Space-based businesses don’t all have to be about communications or Earth observation — European startup Space Cargo Unlimited, for instance, is focused on what operating in a microgravity environment can unlock for research and manufacturing. Accordingly, the company just launched an unusual payload to the International Space Station (ISS) — 12 bottles of wine.
The wine is not leisure-time supplies for the astronauts on board the ISS; instead, it’s part of an experiment that will study how the aging process for wine is affected by a microgravity, space-based environment. Wine samples taken from the same batch will be aged simultaneously on Earth over the same 12-month period, and then the results will be compared when the ISS wine shipment returns on a future cargo craft trip back.
Both the Earth and the ISS wine samples will remain sealed in their glass bottle environments, and they’ll be kept at a constant temperature of around 18 degrees celsius (or around 64 degrees Fahrenheit), undisturbed, to let the interior complex biological environment of the bottles do their work. Researchers predict there will be taste differences that result from the effect that microgravity and space-based radiation will have on physical and chemical reactions, but the only way to find out for sure is to give it a shot.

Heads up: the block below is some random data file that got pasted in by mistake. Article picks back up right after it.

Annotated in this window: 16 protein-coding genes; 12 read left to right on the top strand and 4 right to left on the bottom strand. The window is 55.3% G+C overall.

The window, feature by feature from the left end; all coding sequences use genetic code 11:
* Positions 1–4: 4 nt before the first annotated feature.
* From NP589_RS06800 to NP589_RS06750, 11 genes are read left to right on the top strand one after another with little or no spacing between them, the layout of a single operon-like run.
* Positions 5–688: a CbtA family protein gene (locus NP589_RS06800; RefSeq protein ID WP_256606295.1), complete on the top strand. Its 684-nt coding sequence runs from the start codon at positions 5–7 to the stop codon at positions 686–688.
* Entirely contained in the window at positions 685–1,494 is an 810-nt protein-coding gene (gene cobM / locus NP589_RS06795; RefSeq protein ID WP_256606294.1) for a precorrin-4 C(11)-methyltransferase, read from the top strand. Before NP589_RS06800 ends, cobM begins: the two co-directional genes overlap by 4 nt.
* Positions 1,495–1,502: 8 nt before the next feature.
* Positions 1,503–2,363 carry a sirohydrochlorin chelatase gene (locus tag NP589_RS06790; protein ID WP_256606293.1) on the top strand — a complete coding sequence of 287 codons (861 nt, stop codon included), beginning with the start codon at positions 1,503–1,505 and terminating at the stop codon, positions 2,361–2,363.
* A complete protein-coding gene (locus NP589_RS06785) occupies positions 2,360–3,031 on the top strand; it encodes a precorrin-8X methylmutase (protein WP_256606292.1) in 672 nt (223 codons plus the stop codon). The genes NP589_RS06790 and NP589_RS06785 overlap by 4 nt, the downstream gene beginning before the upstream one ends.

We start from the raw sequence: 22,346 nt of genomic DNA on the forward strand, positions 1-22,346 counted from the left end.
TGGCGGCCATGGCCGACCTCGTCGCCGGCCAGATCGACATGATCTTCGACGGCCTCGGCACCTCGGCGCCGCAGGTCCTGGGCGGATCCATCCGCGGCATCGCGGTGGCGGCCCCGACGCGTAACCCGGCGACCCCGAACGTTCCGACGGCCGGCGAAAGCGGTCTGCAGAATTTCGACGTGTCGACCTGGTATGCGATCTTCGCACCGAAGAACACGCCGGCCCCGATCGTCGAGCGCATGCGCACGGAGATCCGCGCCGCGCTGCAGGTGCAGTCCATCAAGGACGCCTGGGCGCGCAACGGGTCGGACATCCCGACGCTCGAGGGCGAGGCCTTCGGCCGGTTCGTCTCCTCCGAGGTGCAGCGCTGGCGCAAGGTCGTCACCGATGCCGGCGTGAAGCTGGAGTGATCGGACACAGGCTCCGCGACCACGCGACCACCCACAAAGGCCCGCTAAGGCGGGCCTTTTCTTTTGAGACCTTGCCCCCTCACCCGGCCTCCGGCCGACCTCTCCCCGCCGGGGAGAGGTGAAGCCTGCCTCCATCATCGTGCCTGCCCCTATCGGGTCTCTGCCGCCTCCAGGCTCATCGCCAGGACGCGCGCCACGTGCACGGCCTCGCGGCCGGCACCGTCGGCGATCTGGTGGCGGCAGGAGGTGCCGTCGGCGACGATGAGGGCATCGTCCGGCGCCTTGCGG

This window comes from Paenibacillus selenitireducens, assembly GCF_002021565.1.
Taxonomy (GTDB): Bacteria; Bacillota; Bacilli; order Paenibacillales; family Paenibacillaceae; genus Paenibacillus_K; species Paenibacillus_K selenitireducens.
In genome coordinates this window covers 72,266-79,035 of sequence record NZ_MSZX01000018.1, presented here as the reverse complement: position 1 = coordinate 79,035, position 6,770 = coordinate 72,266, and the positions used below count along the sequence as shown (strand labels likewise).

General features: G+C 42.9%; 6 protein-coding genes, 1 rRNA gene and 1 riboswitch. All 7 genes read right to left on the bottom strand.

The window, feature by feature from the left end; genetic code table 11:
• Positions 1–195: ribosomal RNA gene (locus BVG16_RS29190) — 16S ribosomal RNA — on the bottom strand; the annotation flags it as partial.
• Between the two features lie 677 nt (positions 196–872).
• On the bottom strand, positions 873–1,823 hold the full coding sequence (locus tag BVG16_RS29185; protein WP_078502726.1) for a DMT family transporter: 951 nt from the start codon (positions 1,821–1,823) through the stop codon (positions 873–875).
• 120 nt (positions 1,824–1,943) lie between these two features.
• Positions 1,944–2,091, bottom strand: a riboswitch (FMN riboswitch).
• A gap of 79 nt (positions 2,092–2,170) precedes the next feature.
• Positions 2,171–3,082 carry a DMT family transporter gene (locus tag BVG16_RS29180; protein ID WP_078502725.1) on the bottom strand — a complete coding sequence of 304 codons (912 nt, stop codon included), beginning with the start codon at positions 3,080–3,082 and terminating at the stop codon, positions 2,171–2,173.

It sure sounds like this could set up a new line of literally “space-aged” wines that command a pretty premium, but Space Cargo Unlimited says that their work is more “following in the footsteps of Louis Pasteur,” who essentially developed pasteurization though experiments with wine fermentation. To that end, it’s hoping this experiment will produce results that could have broader applications across food preservation and the related technologies.
Space Cargo Unlimited’s wine samples launched aboard a Northrop Grumman Antares rocket, loaded onto a Cygnus cargo spacecraft, which successfully docked with the ISS on Monday morning.